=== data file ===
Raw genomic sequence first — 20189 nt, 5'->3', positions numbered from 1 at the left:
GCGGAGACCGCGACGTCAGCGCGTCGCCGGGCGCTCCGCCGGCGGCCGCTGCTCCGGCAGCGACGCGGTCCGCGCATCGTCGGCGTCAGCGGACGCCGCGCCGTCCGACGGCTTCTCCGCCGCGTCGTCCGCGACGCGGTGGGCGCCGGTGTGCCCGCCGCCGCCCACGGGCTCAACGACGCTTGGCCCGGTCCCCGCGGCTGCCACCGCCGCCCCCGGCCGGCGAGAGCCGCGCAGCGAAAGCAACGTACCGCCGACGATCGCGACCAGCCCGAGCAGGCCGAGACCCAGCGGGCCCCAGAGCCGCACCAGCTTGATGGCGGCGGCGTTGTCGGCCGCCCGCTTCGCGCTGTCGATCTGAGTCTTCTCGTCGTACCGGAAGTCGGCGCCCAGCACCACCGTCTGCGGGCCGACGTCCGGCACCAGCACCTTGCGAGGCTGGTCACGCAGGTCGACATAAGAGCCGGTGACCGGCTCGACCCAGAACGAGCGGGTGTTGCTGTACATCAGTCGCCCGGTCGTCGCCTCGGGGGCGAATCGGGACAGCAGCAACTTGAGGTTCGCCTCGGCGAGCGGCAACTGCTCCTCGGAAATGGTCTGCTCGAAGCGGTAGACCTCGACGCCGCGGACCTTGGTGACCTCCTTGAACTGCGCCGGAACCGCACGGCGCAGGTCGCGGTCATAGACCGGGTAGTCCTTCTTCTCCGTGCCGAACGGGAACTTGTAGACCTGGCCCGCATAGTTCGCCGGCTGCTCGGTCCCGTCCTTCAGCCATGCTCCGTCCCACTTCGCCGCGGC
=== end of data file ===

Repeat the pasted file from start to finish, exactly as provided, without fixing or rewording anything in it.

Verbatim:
Raw genomic sequence first — 20189 nt, 5'->3', positions numbered from 1 at the left:
GCGGAGACCGCGACGTCAGCGCGTCGCCGGGCGCTCCGCCGGCGGCCGCTGCTCCGGCAGCGACGCGGTCCGCGCATCGTCGGCGTCAGCGGACGCCGCGCCGTCCGACGGCTTCTCCGCCGCGTCGTCCGCGACGCGGTGGGCGCCGGTGTGCCCGCCGCCGCCCACGGGCTCAACGACGCTTGGCCCGGTCCCCGCGGCTGCCACCGCCGCCCCCGGCCGGCGAGAGCCGCGCAGCGAAAGCAACGTACCGCCGACGATCGCGACCAGCCCGAGCAGGCCGAGACCCAGCGGGCCCCAGAGCCGCACCAGCTTGATGGCGGCGGCGTTGTCGGCCGCCCGCTTCGCGCTGTCGATCTGAGTCTTCTCGTCGTACCGGAAGTCGGCGCCCAGCACCACCGTCTGCGGGCCGACGTCCGGCACCAGCACCTTGCGAGGCTGGTCACGCAGGTCGACATAAGAGCCGGTGACCGGCTCGACCCAGAACGAGCGGGTGTTGCTGTACATCAGTCGCCCGGTCGTCGCCTCGGGGGCGAATCGGGACAGCAGCAACTTGAGGTTCGCCTCGGCGAGCGGCAACTGCTCCTCGGAAATGGTCTGCTCGAAGCGGTAGACCTCGACGCCGCGGACCTTGGTGACCTCCTTGAACTGCGCCGGAACCGCACGGCGCAGGTCGCGGTCATAGACCGGGTAGTCCTTCTTCTCCGTGCCGAACGGGAACTTGTAGACCTGGCCCGCATAGTTCGCCGGCTGCTCGGTCCCGTCCTTCAGCCATGCTCCGTCCCACTTCGCCGCGGC